I went to a bris and a young brother of the baby said he felt sad. He was compassionately distressed about it, maybe picking it up also from his parents. I said that it’s a special day because the baby is making a promise to Hashem. When you phrase it that way, it is amazing that just by being born and having parents who keep Torah, that promise is formed in a child’s life.
A lot of people are attacking it as against the child’s rights. Really the only question is whether God commanded it or not. But unfortunately some people think He didn’t and they are the ones responsible for making laws about the treatment of children. So now Jews are only asking for freedom to practice their beliefs within the secular standard, and that should only involve showing that a) it is not child abuse even by standards of those who don’t think it is a real mitzvah, and b) it exists within a system not motivated by or possibly escalating to cruelty to a child. That should be enough.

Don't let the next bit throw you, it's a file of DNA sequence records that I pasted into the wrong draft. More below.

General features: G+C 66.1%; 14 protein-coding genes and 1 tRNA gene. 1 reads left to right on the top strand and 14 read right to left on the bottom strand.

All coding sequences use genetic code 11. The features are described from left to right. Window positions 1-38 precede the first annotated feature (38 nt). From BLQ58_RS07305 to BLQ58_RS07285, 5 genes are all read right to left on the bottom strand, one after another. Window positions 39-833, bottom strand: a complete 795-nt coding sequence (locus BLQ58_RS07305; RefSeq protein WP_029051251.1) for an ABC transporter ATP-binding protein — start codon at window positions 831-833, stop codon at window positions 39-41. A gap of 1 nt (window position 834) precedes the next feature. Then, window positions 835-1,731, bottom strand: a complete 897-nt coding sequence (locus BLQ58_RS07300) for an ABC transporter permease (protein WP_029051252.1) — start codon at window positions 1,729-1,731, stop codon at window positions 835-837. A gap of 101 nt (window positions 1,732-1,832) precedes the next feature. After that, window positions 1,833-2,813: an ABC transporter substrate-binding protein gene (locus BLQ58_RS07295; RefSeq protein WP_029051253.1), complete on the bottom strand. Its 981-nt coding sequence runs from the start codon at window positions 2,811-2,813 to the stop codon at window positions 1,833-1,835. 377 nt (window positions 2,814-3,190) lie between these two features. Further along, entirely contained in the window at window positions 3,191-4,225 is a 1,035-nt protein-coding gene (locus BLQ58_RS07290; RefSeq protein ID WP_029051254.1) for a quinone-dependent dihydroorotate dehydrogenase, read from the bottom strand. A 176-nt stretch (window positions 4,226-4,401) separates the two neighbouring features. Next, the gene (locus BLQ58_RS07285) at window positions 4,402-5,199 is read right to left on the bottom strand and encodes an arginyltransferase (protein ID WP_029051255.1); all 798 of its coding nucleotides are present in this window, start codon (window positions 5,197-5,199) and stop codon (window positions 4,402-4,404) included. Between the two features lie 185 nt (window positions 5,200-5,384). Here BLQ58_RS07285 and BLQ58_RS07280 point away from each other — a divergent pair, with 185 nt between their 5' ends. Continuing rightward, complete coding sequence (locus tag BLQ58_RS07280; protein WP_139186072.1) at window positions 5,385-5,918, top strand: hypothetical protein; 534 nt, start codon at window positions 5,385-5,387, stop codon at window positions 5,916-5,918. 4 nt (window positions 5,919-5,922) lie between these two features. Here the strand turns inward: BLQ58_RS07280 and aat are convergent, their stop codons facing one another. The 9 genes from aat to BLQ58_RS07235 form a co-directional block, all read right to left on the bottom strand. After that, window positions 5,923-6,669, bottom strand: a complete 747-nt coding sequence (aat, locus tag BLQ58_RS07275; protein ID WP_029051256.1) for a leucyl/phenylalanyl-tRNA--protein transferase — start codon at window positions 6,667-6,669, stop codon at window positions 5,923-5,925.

The very minor operation, the fact that even non-Jewish parents opt to do it for other reasons that aren’t urgent (in some hospitals it has been routine), and the fact that this comes out of love for the child… that should be answer enough to those issues. And if people continue to disagree then what they really object to is not the bris, but the freedom of parents to raise children in the Jewish culture and beliefs.